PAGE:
For a non-wrestling analogy, think of the NCAA. You have your Big East, your ACC, your SEC and so on, but they’re all members of the NCAA and while you’ll have conference champions, there’s one NCAA Champion. Then imagine that champion traveled to individual conferences, wore trunks and tried to pin the other players down.

Anyway, this was the dominant situation for about 12 years, until two guys named Toots Mondt and Vince McMahon Senior thought that the NWA Champion, Lou Thesz, wasn’t a good enough draw in the northeast where they ran a territory. They withdrew from the NWA and changed their name to the World Wide Wrestling Federation (that’s about as abridged and simplified as saying a babies come from a mother’s stomach but you get the idea).

More companies eventually did this and the NWA started to realize they were in trouble. At the same time, a man named Jim Crockett promoted in the Carolinas area. His son took over the company and became president of the NWA. At the same time, Vince McMahon Jr. (the Vince that most of you are familiar with, had a radical idea: what if wrestling was a national product? I want this to be clear: this was INSANE at the time. Nothing had ever been attempted like this and most people laughed at him.

Then Vince got evil on them. He started going around and taking up all of the talent around the country from various promotions. Now his dad had this wrestler that was a heel, but was offered a part in a big Hollywood movie. Vince Sr. said you’re a wrestler, not an actor (there’s a joke in there somewhere) so if you take the movie, you’re gone. The wrestler took the movie, became a sensation, then went to the AWA, wore red and yellow, and Hulkamania was born. Vince Jr. bought his father out, brought back Hogan, and the rest is history.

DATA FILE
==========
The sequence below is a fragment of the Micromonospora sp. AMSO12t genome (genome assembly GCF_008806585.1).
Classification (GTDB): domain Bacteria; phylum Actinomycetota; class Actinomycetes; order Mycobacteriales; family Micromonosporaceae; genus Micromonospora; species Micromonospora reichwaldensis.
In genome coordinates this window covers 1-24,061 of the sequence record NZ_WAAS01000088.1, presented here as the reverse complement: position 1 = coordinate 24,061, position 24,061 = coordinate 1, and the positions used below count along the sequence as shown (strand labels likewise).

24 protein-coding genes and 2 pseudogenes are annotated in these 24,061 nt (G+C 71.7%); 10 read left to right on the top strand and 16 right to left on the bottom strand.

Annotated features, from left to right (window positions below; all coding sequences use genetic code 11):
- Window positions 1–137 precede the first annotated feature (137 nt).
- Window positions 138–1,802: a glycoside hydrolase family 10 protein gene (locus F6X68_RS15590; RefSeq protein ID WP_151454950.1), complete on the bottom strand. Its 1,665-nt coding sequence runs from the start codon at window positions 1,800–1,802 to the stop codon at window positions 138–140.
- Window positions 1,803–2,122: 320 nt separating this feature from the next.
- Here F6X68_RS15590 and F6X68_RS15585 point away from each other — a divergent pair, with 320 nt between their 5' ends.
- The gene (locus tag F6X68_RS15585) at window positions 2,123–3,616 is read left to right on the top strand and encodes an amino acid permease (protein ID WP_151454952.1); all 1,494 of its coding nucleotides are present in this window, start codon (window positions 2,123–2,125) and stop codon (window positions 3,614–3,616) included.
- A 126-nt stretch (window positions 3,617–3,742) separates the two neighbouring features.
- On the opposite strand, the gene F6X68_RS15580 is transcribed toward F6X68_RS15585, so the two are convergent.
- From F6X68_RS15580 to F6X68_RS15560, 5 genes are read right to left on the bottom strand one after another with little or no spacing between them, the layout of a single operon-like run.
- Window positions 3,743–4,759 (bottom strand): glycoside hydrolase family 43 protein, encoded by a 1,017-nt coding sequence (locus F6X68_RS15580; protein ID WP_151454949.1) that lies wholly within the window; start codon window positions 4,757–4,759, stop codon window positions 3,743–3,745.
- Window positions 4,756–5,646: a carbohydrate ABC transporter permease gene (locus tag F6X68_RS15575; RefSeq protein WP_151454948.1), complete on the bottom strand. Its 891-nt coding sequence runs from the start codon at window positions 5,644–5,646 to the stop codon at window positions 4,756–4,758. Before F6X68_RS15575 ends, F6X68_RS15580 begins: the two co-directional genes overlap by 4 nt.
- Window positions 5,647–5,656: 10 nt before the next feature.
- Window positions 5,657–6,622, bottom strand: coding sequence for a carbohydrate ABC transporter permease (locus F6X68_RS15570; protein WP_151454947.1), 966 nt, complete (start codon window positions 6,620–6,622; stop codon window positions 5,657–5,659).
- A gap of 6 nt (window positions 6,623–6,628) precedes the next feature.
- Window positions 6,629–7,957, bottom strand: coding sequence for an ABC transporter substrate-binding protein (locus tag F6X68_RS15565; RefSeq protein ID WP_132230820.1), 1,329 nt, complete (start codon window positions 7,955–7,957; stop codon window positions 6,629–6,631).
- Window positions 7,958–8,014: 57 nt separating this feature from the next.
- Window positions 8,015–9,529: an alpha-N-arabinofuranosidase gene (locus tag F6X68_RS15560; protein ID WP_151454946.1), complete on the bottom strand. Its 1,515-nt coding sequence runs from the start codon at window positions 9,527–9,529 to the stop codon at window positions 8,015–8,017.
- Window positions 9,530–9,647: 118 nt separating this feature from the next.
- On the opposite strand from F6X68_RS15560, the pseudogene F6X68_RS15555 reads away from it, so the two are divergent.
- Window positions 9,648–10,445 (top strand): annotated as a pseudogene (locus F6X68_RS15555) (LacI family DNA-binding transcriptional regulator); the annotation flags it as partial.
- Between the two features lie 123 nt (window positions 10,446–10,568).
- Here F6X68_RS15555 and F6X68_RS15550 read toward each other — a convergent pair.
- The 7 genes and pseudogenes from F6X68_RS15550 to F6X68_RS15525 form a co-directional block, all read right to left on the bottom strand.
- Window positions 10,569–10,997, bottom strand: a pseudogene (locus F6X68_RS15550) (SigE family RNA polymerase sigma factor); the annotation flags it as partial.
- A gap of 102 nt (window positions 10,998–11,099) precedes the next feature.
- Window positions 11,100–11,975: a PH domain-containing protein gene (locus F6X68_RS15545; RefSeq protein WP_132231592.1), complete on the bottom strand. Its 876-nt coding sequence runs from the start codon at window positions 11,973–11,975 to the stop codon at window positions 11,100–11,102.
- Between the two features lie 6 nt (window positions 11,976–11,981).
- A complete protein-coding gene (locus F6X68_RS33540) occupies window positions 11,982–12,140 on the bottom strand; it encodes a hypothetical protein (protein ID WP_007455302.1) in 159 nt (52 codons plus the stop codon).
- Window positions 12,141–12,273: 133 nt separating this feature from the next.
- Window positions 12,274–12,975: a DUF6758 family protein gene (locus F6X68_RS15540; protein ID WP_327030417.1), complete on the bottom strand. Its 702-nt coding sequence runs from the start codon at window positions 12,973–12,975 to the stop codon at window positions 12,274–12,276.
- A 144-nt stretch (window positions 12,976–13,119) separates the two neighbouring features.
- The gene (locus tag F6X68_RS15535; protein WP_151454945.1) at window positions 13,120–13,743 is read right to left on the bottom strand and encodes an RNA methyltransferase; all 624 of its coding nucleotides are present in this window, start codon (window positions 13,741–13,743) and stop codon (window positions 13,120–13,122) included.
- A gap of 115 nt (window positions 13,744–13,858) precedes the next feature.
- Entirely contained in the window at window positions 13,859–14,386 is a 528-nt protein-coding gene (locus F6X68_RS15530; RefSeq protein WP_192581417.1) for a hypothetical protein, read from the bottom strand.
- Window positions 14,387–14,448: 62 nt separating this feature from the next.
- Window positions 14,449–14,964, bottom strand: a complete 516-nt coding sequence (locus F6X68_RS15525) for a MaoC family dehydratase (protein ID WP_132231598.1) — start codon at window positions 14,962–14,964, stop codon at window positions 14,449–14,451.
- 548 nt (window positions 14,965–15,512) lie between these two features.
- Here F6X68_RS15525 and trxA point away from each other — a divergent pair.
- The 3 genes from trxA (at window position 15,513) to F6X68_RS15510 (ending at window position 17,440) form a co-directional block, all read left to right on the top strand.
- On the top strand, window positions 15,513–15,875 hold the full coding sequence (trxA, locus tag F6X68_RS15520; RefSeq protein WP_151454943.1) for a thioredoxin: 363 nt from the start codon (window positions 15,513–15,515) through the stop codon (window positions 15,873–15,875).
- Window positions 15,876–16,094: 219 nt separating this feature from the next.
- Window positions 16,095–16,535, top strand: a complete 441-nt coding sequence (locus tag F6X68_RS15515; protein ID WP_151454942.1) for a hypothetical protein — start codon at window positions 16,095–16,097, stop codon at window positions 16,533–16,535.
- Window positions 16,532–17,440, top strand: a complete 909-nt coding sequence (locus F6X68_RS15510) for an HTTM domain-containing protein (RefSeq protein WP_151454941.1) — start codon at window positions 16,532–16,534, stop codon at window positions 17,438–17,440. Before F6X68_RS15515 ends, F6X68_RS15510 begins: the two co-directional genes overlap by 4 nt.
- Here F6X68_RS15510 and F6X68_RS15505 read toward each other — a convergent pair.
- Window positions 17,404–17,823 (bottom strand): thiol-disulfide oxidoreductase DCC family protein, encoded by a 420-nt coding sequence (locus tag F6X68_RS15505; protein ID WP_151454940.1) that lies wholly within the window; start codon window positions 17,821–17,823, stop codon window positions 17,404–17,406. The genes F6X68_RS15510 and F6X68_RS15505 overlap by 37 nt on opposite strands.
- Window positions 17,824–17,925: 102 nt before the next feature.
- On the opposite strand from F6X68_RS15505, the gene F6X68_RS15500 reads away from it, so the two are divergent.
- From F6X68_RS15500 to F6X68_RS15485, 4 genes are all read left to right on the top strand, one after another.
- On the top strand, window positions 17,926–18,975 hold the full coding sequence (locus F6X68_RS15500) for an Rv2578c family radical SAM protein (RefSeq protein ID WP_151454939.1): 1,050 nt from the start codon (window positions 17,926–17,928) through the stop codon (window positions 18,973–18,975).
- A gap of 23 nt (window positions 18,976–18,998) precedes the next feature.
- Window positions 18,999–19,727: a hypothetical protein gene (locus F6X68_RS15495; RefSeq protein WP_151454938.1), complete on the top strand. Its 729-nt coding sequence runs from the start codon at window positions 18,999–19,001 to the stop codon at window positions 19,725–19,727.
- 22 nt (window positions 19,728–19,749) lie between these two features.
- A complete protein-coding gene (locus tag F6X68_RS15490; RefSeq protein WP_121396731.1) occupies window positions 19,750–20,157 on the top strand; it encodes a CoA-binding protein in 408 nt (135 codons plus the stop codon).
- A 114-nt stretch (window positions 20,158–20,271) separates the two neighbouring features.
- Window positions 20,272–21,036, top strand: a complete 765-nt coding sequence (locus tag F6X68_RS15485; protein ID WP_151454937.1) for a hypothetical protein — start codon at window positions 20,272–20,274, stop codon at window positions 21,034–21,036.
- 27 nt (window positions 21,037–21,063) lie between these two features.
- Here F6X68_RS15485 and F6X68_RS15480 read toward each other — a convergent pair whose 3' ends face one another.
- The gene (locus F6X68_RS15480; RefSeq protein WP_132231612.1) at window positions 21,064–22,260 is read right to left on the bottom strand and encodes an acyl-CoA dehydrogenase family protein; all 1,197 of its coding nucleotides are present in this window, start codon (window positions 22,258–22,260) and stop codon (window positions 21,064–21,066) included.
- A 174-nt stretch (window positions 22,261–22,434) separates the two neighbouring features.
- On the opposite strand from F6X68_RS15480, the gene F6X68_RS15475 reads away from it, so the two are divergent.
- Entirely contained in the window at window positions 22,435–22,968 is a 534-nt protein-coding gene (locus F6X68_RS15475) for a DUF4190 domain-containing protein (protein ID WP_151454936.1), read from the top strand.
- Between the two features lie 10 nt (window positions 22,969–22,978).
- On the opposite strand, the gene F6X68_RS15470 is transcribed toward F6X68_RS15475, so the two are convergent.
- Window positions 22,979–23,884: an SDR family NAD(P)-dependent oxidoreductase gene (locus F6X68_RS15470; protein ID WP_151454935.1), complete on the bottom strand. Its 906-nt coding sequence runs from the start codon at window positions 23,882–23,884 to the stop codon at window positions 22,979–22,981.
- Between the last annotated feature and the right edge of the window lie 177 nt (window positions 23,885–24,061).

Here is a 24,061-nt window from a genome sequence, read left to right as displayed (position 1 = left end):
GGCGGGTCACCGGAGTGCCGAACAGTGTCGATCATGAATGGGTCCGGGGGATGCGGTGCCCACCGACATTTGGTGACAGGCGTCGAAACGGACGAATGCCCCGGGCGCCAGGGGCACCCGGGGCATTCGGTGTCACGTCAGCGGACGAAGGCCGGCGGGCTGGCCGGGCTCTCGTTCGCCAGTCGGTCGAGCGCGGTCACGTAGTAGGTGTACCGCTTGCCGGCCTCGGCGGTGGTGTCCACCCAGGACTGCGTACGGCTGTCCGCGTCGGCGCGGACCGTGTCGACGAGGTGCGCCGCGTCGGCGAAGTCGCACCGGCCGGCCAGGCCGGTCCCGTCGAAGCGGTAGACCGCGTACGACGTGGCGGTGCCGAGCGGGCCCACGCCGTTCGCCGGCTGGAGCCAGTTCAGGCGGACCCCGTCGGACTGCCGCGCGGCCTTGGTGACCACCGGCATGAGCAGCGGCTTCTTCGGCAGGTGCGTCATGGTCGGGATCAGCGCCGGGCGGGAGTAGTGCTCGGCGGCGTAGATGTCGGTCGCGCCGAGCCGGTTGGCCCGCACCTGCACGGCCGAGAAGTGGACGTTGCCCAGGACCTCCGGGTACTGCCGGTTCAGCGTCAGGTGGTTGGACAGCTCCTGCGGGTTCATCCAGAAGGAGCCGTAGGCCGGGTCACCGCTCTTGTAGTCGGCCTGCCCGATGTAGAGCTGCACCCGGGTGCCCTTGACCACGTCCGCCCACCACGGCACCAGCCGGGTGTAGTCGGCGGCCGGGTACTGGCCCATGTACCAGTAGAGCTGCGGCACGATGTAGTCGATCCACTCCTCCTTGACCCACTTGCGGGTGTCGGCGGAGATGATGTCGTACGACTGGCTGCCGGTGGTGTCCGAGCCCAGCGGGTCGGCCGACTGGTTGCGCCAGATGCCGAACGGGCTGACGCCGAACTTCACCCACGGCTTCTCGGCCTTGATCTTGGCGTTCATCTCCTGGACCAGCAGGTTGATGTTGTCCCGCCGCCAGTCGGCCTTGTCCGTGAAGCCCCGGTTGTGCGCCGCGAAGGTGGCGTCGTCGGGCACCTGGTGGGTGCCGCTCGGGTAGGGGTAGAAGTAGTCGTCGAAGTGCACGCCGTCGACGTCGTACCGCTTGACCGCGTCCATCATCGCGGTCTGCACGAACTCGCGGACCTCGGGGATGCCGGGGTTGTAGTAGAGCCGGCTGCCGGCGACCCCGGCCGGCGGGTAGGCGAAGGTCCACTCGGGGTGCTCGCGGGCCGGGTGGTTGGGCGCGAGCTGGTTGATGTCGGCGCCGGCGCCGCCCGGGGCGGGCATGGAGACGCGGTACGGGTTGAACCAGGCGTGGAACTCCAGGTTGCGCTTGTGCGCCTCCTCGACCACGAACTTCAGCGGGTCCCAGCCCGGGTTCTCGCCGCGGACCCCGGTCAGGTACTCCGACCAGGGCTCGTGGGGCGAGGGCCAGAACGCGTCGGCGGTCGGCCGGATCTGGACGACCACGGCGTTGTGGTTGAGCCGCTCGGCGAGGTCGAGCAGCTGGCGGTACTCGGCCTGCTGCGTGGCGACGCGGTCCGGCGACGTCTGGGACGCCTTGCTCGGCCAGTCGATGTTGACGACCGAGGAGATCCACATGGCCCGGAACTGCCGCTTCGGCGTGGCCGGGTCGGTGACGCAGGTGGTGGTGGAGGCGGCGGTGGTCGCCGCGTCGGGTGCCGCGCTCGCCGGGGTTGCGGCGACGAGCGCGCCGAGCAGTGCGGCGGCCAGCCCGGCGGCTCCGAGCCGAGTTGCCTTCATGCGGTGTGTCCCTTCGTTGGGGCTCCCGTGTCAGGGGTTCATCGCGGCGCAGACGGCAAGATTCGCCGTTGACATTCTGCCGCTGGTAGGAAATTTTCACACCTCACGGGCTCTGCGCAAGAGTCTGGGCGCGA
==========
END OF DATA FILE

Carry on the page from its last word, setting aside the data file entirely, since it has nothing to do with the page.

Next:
Now around this time, Jim Crockett Jr. (both big time players in the 80s were juniors. Kind of interesting) had taken over and came up with an idea of his own: why can’t I own more than one territory? So basically, Crockett did the same thing Vince did: he went around and bought up every major name in a bunch of territories or flat out bought the territory itself. He had his own empire going in the southeast and for all intents and purposes, he owned the NWA (note that officially he didn’t but he owned about 90% of the talent anyone would want to see).

Crockett did really well for awhile, namely on the strength of the Flair vs. Dusty feud and the Four Horsemen. He had a national TV show on Ted Turner’s TBS station and life was good. The problem was he had a booker named Dusty Rhodes, and Rhodes was a little crazy. He would create what is known as the Dusty Finish, which would involve a fall going down and then something happening to cancel it, he created the Bunkhouse Stampede, which was a cage match battle royal where the idea was to throw people out of the cage (think about that for a minute and guess who won) and then came up with the idea of putting the world title on Rick Steiner, who was more or less the Eric Young of his day.